In 1959, Indian Prime Minister Jawaharlal Nehru granted asylum to all fleeing refugees and provided shelter for them in camps across the country. With Tibetans escaping to Nepal and emigrating to other countries as well, the Tibetan identity was splintered. They no longer knew what it was to be Tibetan. And so, in a conscious move, a sense of Tibetan nationality was deliberately created by the exiled Central Tibetan Administration that had set up headquarters in Dharamsala, a small mountain town 490 kilometers (304 miles) north of Delhi.

The dialect of Lhasa, capital city of Tibet, became the adopted language among the refugees. A drawing depicting red and blue stripes and a pair of snow lions devised by a Japanese wanderer in the 1920s became the national flag. A song written by the Dalai Lama’s tutor became the national anthem. And the Dalai Lama’s birthday became a day of massive celebration.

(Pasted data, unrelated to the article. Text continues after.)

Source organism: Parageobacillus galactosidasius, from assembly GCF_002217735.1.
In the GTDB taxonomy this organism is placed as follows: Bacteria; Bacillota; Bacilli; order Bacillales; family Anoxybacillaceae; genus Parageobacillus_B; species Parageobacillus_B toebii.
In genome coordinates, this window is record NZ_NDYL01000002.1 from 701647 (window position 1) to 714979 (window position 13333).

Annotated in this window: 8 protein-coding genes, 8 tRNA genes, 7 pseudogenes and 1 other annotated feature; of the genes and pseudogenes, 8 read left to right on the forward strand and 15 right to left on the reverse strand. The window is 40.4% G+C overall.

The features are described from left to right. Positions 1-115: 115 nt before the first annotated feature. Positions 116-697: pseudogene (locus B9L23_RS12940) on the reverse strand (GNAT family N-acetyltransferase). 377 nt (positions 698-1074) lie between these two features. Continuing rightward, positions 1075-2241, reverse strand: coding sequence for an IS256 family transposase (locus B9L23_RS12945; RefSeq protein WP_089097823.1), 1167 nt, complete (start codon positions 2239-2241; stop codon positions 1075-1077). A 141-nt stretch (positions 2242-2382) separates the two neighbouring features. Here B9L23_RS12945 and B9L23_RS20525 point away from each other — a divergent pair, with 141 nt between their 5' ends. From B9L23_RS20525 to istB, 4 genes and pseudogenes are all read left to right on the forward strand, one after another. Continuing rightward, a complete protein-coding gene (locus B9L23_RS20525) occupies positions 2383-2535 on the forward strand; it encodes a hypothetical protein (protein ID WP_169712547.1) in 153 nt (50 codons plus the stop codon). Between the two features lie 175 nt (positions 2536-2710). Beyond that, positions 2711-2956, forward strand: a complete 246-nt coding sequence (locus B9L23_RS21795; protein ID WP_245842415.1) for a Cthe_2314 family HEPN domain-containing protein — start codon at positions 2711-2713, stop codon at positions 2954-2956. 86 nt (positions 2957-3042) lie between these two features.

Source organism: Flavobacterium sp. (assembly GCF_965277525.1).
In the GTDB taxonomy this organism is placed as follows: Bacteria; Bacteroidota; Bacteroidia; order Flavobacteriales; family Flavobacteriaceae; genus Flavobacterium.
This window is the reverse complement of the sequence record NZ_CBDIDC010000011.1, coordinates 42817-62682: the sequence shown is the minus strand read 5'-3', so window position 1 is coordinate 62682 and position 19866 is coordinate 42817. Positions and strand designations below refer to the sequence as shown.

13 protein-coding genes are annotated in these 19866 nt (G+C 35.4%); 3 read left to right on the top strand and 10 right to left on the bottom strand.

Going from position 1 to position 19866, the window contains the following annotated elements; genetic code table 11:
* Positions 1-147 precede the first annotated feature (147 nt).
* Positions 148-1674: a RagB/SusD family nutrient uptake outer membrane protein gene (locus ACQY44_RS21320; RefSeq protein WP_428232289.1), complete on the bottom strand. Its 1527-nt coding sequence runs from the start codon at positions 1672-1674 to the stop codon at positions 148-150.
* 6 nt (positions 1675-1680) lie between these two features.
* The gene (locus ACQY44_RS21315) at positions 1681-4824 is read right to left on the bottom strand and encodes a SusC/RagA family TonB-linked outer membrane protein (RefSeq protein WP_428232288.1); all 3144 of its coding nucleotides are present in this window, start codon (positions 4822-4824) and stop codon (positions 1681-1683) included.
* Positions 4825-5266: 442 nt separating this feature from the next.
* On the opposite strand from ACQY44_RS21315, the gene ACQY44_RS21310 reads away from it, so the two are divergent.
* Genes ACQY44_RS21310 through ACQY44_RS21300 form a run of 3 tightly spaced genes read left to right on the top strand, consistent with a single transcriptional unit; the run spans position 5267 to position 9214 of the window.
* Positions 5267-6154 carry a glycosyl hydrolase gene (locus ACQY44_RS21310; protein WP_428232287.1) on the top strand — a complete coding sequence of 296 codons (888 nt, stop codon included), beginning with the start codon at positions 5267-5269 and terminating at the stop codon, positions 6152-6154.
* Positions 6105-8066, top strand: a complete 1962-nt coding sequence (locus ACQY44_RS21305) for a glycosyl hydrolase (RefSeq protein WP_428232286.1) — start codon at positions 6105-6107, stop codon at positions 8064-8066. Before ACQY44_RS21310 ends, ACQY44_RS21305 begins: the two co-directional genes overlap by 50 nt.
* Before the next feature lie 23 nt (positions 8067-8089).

Somehow, the new, cobbled-together identity worked. A sense of unity arose, and refugees arriving from all regions of ethnic Tibet bonded, earning MKT the name “little Lhasa”. The unison is present even today among residents and is especially visible at the clearing in the evening when people of all ages gather to mingle, chat and laugh — united in a place they cannot call their own.

While these refugees escaped the worst of the uprising and its after-effects, revolt and armed resistance was well underway in Tibet before 1959. The formation of the parallel administration in 1955 led to the delay of certain socialist reforms such as the redistribution of land within traditional Tibetan provinces in China. The Amdo and Kham provinces — Tibetan strongholds — broke out in rebellion.

By 1957, there were daily reports of rebel civilians being arrested, brutally beaten and starved by Chinese police officials. Prisoners’ wives were raped until the prisoners broke down and swore to stop rebelling. Monks and nuns in monasteries were forced to renounce their celibacy vows by having sex with each other.